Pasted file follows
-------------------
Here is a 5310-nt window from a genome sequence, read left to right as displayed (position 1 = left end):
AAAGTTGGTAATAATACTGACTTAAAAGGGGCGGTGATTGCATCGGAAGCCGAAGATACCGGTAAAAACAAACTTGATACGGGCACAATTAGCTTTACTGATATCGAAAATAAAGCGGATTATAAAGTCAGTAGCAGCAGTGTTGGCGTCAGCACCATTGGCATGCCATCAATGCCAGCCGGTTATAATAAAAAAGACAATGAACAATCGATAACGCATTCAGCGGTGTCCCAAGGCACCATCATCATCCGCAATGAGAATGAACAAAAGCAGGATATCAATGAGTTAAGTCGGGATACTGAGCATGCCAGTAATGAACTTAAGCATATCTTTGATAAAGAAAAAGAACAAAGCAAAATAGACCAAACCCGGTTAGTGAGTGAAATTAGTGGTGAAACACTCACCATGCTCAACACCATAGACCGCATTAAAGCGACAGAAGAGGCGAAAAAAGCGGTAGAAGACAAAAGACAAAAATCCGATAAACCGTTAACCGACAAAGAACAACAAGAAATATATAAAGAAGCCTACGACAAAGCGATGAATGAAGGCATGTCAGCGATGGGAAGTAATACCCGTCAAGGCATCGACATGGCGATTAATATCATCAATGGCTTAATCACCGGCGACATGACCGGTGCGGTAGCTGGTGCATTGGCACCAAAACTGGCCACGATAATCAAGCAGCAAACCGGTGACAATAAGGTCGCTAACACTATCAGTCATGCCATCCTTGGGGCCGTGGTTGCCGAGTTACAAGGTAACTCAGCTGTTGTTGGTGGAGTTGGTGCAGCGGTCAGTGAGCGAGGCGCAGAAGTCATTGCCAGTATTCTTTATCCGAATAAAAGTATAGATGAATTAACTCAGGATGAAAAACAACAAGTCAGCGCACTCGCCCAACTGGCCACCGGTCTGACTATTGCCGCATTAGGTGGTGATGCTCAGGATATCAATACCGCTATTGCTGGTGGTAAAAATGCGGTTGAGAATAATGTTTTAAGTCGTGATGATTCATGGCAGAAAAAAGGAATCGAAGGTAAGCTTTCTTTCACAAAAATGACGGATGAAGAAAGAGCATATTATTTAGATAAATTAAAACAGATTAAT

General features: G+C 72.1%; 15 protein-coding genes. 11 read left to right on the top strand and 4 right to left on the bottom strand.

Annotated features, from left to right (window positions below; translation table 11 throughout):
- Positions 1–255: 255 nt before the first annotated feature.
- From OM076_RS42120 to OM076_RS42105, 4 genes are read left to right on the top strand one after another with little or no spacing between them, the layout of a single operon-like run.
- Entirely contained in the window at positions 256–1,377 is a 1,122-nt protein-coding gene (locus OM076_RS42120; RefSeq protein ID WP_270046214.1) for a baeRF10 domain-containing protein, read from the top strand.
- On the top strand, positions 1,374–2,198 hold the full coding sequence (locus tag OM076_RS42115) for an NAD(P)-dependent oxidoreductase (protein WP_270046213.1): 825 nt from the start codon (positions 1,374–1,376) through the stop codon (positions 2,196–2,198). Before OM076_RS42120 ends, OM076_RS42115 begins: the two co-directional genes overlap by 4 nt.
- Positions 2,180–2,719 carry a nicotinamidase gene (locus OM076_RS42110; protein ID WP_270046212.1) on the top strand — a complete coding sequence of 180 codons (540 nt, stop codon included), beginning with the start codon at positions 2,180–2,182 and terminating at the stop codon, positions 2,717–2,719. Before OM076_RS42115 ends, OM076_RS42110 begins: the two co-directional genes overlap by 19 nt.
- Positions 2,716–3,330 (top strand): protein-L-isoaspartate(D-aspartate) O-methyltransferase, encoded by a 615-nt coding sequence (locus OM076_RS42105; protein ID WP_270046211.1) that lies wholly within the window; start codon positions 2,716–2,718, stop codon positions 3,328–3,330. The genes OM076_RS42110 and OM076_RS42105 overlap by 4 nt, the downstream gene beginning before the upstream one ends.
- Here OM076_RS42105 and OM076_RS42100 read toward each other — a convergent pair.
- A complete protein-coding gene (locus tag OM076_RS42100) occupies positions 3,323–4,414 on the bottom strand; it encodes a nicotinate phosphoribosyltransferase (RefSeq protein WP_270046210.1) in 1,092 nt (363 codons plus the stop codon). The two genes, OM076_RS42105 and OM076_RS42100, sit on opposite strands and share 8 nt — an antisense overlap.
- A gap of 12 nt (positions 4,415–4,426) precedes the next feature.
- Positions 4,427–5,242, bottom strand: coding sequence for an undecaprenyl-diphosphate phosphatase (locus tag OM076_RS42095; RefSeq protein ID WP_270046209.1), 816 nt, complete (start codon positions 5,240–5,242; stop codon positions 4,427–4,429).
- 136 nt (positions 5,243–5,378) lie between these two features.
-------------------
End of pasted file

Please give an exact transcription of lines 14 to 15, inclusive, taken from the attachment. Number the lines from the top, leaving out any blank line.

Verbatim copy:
- Positions 4,427–5,242, bottom strand: coding sequence for an undecaprenyl-diphosphate phosphatase (locus tag OM076_RS42095; RefSeq protein ID WP_270046209.1), 816 nt, complete (start codon positions 5,240–5,242; stop codon positions 4,427–4,429).
- 136 nt (positions 5,243–5,378) lie between these two features.